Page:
THE ORIGINS OF MENTAL HEALTH
This paper reviews the origins of the current concept of mental health, starting from the mental hygiene movement, initiated in 1908 by consumers of psychiatric services and professionals interested in improving the conditions and the quality of treatment of people with mental disorders. The paper argues that, more than a scientific discipline, mental health is a political and ideological movement involving diverse segments of society, interested in the promotion of the human rights of people with mental disorders and the quality of their treatment.
The concept of mental health, given its polysemic nature and its imprecise borders, benefits from a historical perspective to be better understood. What today is broadly understood by “mental health” can have its origins tracked back to developments in public health, in clinical psychiatry and in other branches of knowledge.
Although references to mental health as a state can be found in the English language well before the 20th century, technical references to mental health as a field or discipline are not found before 1946. During that year, the International Health Conference, held in New York, decided to establish the World Health Organization (WHO) and a Mental Health Association was founded in London. Before that date, found are references to the corresponding concept of “mental hygiene”, which first appeared in the English literature in 1843, in a book entitled Mental hygiene or an examination of the intellect and passions designed to illustrate their influence on health and duration of life 1. Moreover, in 1849, “healthy mental and physical development of the citizen” had already been included as the first objective of public health in a draft law submitted to the Berlin Society of Physicians and Surgeons 2.
In 1948, the WHO was created and in the same year the first International Congress on Mental Health took place in London. At the second session of the WHO’s Expert Committee on Mental Health (September 11-16, 1950), “mental health” and “mental hygiene” were defined as follows 3: “Mental hygiene refers to all the activities and techniques which encourage and maintain mental health. Mental health is a condition, subject to fluctuations due to biological and social factors, which enables the individual to achieve a satisfactory synthesis of his own potentially conflicting, instinctive drives; to form and maintain harmonious relations with others; and to participate in constructive changes in his social and physical environment.”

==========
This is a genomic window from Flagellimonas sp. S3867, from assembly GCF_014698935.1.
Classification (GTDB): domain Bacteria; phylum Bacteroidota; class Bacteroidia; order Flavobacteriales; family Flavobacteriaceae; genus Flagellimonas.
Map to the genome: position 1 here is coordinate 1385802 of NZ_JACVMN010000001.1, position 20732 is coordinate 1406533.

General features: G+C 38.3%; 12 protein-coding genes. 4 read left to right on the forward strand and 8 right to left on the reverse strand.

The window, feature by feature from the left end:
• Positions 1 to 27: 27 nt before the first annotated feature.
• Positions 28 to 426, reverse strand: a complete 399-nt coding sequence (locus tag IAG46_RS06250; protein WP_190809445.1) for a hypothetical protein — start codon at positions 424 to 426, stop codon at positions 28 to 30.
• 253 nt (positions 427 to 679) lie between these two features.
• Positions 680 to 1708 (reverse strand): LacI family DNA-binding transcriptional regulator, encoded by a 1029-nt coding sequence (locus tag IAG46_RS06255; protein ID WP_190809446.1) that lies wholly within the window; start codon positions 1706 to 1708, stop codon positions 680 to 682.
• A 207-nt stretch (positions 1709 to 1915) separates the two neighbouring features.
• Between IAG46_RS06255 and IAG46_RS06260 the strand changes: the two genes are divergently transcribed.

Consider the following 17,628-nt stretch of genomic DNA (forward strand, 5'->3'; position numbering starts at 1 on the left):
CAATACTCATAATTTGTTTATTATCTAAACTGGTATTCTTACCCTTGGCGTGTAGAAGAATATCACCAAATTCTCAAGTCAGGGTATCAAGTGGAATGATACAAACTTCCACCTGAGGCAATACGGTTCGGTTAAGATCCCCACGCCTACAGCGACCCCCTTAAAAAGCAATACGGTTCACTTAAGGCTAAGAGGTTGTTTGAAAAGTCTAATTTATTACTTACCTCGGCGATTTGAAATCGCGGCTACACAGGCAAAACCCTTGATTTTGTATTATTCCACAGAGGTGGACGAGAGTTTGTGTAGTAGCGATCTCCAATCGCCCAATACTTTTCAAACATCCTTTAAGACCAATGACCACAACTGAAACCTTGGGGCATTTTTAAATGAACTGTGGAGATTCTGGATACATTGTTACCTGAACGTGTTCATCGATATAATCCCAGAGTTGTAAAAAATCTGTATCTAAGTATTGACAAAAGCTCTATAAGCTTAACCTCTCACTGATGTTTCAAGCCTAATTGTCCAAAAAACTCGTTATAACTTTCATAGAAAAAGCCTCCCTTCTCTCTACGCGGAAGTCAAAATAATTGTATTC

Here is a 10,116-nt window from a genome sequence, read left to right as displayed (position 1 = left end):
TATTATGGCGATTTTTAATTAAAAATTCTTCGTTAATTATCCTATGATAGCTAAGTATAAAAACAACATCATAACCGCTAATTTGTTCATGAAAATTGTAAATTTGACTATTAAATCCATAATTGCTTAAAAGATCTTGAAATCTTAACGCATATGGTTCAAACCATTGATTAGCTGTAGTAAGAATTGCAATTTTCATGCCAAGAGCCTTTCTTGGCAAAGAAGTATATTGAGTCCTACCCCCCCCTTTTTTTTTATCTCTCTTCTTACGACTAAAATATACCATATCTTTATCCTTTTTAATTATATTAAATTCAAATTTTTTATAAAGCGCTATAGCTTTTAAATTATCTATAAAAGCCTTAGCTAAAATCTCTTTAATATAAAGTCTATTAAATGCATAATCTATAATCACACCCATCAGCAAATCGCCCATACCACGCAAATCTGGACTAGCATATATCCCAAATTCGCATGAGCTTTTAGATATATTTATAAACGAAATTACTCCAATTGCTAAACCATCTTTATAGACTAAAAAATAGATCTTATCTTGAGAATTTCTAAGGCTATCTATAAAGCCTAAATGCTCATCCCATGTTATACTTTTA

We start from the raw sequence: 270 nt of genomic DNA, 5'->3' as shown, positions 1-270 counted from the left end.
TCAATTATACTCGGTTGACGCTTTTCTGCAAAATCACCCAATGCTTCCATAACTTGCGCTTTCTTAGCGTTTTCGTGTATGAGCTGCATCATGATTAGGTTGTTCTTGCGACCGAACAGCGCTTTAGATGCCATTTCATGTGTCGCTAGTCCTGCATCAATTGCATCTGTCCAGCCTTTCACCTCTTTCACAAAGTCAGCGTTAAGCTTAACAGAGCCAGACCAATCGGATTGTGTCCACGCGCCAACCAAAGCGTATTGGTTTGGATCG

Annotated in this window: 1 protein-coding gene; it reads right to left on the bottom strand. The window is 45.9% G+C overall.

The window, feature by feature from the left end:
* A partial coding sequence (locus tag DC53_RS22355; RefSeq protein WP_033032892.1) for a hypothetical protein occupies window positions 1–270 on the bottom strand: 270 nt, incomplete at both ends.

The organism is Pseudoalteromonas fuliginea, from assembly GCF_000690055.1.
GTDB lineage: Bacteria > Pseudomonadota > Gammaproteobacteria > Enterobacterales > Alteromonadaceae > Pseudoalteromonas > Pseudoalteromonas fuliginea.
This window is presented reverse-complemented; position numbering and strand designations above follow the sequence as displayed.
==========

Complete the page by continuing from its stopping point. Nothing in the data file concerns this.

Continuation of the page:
However, a clear and widely accepted definition of mental health as a discipline was (and is) still missing. Significantly, the Dorland’s Medical Dictionary does not carry an entry on mental health, whereas the Campbell’s Dictionary of Psychiatry gives it two meanings: first, as a synonym of mental hygiene and second, as a state of psychological wellbeing. The Oxford English Dictionary defines mental hygiene as a set of measures to preserve mental health, and later refers to mental health as a state. These lexicographic concepts nonetheless, more and more mental health is employed in the sense of a discipline (e.g., sections/divisions in health ministries or secretaries, or departments in universities), with an almost perfect replacement of mental hygiene.
In addition, given this polysemic nature of mental health, its delimitation in relation to psychiatry (understood as the medical specialty concerned with the study, prevention, diagnosis and treatment of mental disorders or diseases) is not always clear. There is a more or less widespread effort to set mental health at least aside from psychiatry and at most as an overarching concept with encompasses psychiatry.
THE ORIGINS OF MENTAL HEALTH
The mental hygiene movement
The origin of the mental hygiene movement can be attributed to the work of Clifford Beers in the USA. In 1908 he published A mind that found itself 4, a book based on his personal experience of admissions to three mental hospitals. The book had a great repercussion and in the same year a Mental Hygiene Society was established in Connecticut. The term “mental hygiene” had been suggested to Beers by Adolf Meyer 5 and enjoyed a quick popularity thanks to the creation in 1909 of the National Commission of Mental Hygiene. From 1919 onwards, the internationalization of activities of this Commission led to the establishment of some national associations concerned with mental hygiene: in France 6 and South Africa 7 in 1920, in Italy 8 and Hungary 9in 1924. From these national associations the International Committee on Mental Hygiene was created and later superseded by the World Federation of Mental Health.
The mental hygiene movement, in its origins and reflecting Beers’ experience in mental hospitals, was primarily and basically concerned with the improvement of the care of people with mental disorders. In Beers’ own words: “When the National Committee was organized, in 1909, its chief concern was to humanize the care of the insane: to eradicate the abuses, brutalities and neglect from which the mentally sick have traditionally suffered.” 4.
It was at a later stage that the Committee enlarged its program to include the “milder forms of mental disability” and a greater concern with preventive work. The rationale behind this shift was the belief that “mental disorders frequently have their beginnings in childhood and youth and that preventive measures are most effective in early life”, and that environmental conditions and modes of living produce mental ill health.